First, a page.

All songs arranged by Richard Carpenter and Laythan Armor, except * arranged by Richard Carpenter
* written by Richard Carpenter and Pamela Phillips Oland
Canadian CD release
Veronique is sort of half-way between Scott Grimes and Akiko. It is less "Carpenters"-sounding than Akiko (both in production style and vocal sound), but it isn't quite as ambitious in its "pop" styling as Scott Grimes.
Canadian singer Veronique Beliveau does not sound like Karen. She has a fairly unique sound, actually; the closest pop singer I can think of to compare her voice to is Sheena Easton. However, like Akiko, English is not her first language, although her French accent isn't nearly as heavy as Akiko's Japanese accent.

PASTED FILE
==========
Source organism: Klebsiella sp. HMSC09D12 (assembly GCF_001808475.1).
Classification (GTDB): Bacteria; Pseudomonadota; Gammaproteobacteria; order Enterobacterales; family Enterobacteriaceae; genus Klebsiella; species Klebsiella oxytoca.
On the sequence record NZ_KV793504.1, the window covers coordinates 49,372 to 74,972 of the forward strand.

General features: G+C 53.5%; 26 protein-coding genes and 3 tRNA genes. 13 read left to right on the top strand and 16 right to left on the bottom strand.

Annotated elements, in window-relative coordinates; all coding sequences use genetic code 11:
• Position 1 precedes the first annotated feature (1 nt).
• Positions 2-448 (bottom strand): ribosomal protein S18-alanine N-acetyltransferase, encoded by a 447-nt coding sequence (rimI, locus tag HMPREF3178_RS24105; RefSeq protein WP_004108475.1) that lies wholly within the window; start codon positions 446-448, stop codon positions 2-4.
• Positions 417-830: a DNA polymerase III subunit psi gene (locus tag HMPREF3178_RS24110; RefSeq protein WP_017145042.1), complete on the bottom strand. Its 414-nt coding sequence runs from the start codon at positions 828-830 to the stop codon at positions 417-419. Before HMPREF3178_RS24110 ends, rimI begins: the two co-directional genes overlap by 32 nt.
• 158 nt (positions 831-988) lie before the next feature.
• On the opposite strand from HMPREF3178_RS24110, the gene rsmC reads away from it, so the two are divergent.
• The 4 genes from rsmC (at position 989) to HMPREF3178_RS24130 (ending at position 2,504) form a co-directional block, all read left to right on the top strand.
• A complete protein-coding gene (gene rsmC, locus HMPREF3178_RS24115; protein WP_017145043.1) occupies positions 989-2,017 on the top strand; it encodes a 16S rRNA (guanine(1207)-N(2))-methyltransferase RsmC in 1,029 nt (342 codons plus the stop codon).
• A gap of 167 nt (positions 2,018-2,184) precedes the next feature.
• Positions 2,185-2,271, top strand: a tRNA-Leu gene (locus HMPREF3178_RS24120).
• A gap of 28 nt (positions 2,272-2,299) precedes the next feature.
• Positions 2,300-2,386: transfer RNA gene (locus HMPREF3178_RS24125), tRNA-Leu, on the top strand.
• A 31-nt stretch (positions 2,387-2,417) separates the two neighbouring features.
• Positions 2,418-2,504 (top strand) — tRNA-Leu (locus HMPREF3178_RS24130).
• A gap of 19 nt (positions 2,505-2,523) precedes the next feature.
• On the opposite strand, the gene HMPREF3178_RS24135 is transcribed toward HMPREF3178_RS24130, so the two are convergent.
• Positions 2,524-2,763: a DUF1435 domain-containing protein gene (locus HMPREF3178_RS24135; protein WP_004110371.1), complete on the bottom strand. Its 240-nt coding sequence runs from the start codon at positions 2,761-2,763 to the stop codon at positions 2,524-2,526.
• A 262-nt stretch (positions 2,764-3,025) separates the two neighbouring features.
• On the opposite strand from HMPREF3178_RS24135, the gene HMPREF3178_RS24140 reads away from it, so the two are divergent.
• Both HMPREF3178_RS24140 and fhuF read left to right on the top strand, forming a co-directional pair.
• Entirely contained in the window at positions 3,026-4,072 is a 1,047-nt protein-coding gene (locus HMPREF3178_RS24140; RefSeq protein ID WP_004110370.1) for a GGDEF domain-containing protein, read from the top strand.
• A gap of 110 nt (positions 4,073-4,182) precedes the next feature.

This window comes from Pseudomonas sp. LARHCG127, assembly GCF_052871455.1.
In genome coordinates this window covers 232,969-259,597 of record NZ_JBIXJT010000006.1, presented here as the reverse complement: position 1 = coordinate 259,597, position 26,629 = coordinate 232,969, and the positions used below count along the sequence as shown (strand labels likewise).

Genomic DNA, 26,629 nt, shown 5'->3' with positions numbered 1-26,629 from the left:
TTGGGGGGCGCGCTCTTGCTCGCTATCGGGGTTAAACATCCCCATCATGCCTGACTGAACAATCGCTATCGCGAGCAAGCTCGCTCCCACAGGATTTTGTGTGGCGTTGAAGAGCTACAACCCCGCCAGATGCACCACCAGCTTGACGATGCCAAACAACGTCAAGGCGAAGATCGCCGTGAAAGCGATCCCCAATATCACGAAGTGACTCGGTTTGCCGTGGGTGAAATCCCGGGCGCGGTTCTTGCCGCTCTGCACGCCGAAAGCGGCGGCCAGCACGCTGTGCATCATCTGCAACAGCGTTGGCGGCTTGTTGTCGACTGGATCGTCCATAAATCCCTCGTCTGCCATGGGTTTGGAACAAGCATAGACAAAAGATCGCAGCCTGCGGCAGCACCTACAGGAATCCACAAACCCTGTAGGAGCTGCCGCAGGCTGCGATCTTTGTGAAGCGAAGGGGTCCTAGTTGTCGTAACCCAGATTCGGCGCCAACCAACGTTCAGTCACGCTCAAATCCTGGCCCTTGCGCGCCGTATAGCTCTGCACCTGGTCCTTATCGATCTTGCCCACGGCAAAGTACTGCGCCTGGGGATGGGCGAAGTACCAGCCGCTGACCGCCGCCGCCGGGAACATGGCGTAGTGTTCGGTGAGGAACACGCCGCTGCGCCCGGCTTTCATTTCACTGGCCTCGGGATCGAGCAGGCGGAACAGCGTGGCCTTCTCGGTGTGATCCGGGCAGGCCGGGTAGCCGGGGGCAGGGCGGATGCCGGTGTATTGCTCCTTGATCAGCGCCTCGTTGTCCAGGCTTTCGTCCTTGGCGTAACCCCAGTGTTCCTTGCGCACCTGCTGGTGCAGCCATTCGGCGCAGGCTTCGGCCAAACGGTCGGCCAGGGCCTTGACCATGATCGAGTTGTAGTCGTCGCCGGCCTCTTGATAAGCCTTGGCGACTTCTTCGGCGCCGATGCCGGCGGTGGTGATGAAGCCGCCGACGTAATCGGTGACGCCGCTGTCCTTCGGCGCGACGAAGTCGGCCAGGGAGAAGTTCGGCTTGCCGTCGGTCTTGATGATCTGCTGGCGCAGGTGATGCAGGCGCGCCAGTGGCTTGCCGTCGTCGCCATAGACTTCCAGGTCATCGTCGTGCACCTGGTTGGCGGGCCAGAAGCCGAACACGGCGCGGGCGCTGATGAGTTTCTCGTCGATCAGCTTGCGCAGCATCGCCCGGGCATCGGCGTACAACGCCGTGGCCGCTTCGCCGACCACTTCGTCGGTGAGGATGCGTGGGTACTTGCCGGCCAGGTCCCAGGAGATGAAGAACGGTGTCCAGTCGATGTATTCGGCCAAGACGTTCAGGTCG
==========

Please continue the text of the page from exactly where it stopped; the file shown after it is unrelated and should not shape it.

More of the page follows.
There are very few ballads on this album. Most of the songs are up-tempo, very pop-oriented. Unfortunately, many of the songs are also rather forgettable. The song I find most interesting is "One of Us," a cover of the ABBA song -- I'm just fascinated by Richard's take on an ABBA song. There is a lot of vocal layering here, and overall it's a much more interesting song than most of the others on the CD.
Most Carpenters-like on this album is the final track, "All Those Years Ago" (which is the only song on the album written by Richard). Complete with an oboe solo by Earle Dumler, this song could have fit right in on a late Carpenters album:
"All Those Years Ago" turned up as an instrumental on Richard's second solo album, and has subsequently been re-made by Petula Clark (with Richard).
This CD was only released in Canada, and it has been out-of-print for years now, making it is quite scarce,.
Return to the Carpenters Album Index.